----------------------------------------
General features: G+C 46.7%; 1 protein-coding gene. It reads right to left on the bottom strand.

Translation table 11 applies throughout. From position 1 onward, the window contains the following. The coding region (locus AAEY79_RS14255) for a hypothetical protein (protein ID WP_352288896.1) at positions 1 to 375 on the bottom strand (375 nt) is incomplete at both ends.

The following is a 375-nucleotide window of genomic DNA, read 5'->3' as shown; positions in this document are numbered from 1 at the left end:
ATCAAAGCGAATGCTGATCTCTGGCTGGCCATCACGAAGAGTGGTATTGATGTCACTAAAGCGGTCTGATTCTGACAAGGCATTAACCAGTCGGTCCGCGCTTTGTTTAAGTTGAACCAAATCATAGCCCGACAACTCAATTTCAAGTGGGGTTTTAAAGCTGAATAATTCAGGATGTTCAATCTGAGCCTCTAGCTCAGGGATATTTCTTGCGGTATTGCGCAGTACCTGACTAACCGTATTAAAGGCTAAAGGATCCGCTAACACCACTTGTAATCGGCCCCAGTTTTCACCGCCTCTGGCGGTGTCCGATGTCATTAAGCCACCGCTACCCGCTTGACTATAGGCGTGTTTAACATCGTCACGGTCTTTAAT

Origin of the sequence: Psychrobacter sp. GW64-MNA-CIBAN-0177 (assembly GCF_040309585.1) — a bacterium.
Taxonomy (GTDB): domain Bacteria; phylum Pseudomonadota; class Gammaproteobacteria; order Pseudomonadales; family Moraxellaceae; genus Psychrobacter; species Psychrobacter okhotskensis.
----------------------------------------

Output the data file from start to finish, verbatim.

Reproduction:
General features: G+C 46.7%; 1 protein-coding gene. It reads right to left on the bottom strand.

Translation table 11 applies throughout. From position 1 onward, the window contains the following. The coding region (locus AAEY79_RS14255) for a hypothetical protein (protein ID WP_352288896.1) at positions 1 to 375 on the bottom strand (375 nt) is incomplete at both ends.

The following is a 375-nucleotide window of genomic DNA, read 5'->3' as shown; positions in this document are numbered from 1 at the left end:
ATCAAAGCGAATGCTGATCTCTGGCTGGCCATCACGAAGAGTGGTATTGATGTCACTAAAGCGGTCTGATTCTGACAAGGCATTAACCAGTCGGTCCGCGCTTTGTTTAAGTTGAACCAAATCATAGCCCGACAACTCAATTTCAAGTGGGGTTTTAAAGCTGAATAATTCAGGATGTTCAATCTGAGCCTCTAGCTCAGGGATATTTCTTGCGGTATTGCGCAGTACCTGACTAACCGTATTAAAGGCTAAAGGATCCGCTAACACCACTTGTAATCGGCCCCAGTTTTCACCGCCTCTGGCGGTGTCCGATGTCATTAAGCCACCGCTACCCGCTTGACTATAGGCGTGTTTAACATCGTCACGGTCTTTAAT

Origin of the sequence: Psychrobacter sp. GW64-MNA-CIBAN-0177 (assembly GCF_040309585.1) — a bacterium.
Taxonomy (GTDB): domain Bacteria; phylum Pseudomonadota; class Gammaproteobacteria; order Pseudomonadales; family Moraxellaceae; genus Psychrobacter; species Psychrobacter okhotskensis.